Loyola University Water Tower Campus(Chicago/Michigan Area)
5:45 pm (Social Hour, light refreshments) 6:30 pm Presentation Drawing from experience streaming hundreds of events to millions of viewers around the globe, Nick Bacon will explain the entire live streaming workflow from signal acquisition through content distribution, with a comprehensive look at best practices for Facebook, YouTube, and Instagram. Nick Bacon is a Chicago-based video producer. Over the last decade, he has developed live video content for Fortune 500s, educational institutions, and the world's biggest media companies. Driven by an interest in real-time communication, he co-founded Mainstream Media in 2014. Mainstream Media crafts live digital experiences that engage, enrich, and activate global audiences. He is most likely to be found at the intersection of people, technology, and content creation. While there will be light refreshments available, feel free to "brown bag" it and bring in food from the outside to eat during the social hour.
- You Can't Do Data Science in a GUI w/ Hadley Wickham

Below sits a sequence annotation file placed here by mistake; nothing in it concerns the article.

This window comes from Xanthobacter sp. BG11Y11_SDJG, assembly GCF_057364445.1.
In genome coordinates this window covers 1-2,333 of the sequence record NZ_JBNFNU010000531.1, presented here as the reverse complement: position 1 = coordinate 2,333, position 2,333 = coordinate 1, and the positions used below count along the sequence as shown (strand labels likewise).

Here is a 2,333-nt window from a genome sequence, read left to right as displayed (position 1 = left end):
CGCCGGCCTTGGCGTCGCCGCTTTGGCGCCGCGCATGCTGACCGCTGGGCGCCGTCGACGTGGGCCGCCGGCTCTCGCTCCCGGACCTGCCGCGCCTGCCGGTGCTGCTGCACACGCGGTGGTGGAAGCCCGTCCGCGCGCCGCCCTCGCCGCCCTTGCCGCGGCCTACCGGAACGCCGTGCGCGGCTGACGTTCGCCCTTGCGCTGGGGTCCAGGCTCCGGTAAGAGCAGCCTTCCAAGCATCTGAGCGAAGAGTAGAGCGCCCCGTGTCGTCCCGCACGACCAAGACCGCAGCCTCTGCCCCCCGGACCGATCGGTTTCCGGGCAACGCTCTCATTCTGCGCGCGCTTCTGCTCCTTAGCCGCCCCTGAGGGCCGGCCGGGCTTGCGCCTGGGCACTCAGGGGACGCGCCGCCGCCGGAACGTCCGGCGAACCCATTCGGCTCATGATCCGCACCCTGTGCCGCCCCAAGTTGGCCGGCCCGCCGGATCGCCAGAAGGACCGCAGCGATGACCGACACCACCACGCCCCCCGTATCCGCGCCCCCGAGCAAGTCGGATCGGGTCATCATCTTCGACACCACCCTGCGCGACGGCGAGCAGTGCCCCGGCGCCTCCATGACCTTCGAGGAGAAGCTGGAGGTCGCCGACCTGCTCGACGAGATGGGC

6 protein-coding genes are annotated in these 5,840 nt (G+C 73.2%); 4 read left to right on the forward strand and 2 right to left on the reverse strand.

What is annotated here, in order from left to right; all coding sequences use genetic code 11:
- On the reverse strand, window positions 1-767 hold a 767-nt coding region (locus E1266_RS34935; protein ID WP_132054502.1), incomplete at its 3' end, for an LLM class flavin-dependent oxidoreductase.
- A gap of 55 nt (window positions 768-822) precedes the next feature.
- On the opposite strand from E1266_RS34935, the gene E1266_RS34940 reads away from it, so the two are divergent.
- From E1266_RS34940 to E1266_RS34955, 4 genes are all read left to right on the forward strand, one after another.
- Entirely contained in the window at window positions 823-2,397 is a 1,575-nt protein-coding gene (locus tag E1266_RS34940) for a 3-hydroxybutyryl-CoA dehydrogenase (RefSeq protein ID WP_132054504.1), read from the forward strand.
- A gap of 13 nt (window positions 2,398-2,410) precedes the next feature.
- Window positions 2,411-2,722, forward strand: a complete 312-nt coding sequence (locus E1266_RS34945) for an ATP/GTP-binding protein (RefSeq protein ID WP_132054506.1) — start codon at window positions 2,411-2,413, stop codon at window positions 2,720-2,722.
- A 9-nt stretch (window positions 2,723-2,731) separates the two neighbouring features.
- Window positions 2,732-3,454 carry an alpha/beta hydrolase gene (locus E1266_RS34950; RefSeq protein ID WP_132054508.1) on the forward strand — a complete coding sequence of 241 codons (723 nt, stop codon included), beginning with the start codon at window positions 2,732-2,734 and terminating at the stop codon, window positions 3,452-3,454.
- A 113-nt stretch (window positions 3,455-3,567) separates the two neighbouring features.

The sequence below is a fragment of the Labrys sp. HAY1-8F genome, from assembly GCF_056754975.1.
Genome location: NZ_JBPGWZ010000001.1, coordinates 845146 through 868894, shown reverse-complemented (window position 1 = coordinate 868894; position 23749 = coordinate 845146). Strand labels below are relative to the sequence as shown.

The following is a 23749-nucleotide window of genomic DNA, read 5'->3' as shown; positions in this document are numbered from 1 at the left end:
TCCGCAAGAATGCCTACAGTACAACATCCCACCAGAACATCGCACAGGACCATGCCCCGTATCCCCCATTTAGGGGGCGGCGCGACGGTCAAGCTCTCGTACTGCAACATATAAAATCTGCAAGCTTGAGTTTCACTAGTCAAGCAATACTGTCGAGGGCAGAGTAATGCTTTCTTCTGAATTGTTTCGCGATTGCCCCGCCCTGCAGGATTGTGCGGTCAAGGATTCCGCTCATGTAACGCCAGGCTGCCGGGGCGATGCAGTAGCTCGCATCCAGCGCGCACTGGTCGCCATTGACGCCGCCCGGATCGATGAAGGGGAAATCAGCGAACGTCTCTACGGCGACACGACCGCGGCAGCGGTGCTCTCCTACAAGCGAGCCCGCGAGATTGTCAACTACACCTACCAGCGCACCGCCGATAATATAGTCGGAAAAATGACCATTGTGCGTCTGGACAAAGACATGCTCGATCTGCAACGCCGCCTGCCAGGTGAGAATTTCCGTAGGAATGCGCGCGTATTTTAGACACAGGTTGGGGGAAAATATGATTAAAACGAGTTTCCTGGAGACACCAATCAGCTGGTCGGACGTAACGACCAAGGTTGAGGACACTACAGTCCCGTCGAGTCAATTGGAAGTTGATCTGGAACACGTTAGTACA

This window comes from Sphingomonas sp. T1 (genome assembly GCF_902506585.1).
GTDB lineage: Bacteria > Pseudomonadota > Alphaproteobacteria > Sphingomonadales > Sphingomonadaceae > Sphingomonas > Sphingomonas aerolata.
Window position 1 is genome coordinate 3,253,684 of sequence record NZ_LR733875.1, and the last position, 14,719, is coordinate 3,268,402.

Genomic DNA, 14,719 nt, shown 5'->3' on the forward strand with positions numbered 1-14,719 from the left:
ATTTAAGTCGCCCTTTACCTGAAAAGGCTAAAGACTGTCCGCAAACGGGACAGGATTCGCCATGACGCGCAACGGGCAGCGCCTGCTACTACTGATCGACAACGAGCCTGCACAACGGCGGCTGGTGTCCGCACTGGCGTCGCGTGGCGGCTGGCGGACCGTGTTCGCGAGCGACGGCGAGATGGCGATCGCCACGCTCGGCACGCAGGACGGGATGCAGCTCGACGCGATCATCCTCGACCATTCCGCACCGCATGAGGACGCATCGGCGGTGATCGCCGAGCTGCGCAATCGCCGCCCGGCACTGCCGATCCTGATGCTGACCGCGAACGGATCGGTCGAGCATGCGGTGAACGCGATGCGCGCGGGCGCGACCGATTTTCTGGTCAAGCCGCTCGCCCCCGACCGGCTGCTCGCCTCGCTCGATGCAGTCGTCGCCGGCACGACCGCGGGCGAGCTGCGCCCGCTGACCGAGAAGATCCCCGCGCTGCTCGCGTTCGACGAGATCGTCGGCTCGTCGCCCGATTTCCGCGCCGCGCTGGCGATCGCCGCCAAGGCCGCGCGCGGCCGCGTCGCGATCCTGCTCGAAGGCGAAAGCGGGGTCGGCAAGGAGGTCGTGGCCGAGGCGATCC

Join us as Hadley Wickham, Chief Scientist at RStudio, shares why you can't do data science in a GUI. This is a joint meeting hosted by Chicago Chapter ACM / Loyola University Computer Science Department. 5:45 pm Doors open 6:30 pm Presentation Note location Loyola University Lake Shore Campus Crown Center Auditorium[masked] W Loyola Ave, Chicago, IL 60626 (Campus Map Building #11) Admission: Free, General Admission, open to the public In this provocatively titled talk I'll attempt to convince you of the truth of four ideas central to my work: * Data science requires programming; a GUI does not provide the power necessary to tackle the creative challenges that data science requires. There are huge advantages to code, particularly when you see it as a medium of communication. * R is a terrific environment for writing data analysis code. It has some quirky features as a programming language, but many of the quirks are well tailored to the problems of data science. * Code should be primary artifact of any analysis, but you might generate the code in ways apart from typing it on a keyboard. Hadley Wickham is Chief Scientist at RStudio, a member of the R Foundation, and Adjunct Professor at Stanford University and the University of Auckland. He builds tools (both computational and cognitive) to make data science easier, faster, and more fun. His work includes packages for data science (the tidyverse: including ggplot2, dplyr, tidyr, purrr, and readr) and principled software development (roxygen2, testthat, devtools). He is also a writer, educator, and speaker promoting the use of R for data science. Learn more on his website, hadley.nz RSVP on this meetup or send an e-mail to [masked] Additional travel information: Loyola's web page about transportation: https://www.luc.edu/campustransportation/generalinformation/visitorsandguests/ Campus Map: (building #11) https://www.luc.edu/media/lucedu/pdfs-campusmaps/lsc.pdf The Crown Center Auditorium is at the east end of Loyola Avenue. Just before getting to the building, turn south down the driveway along the west side of the building. The main entrance is on the south side of the building, not directly on Loyola Ave. There will likely not be street parking in this area, you may use one of the two Loyola parking lots, cost is $7. Public transportation is a good option. The Loyola Red Line CTA L stop is right on Loyola Ave, and several buses serve the area.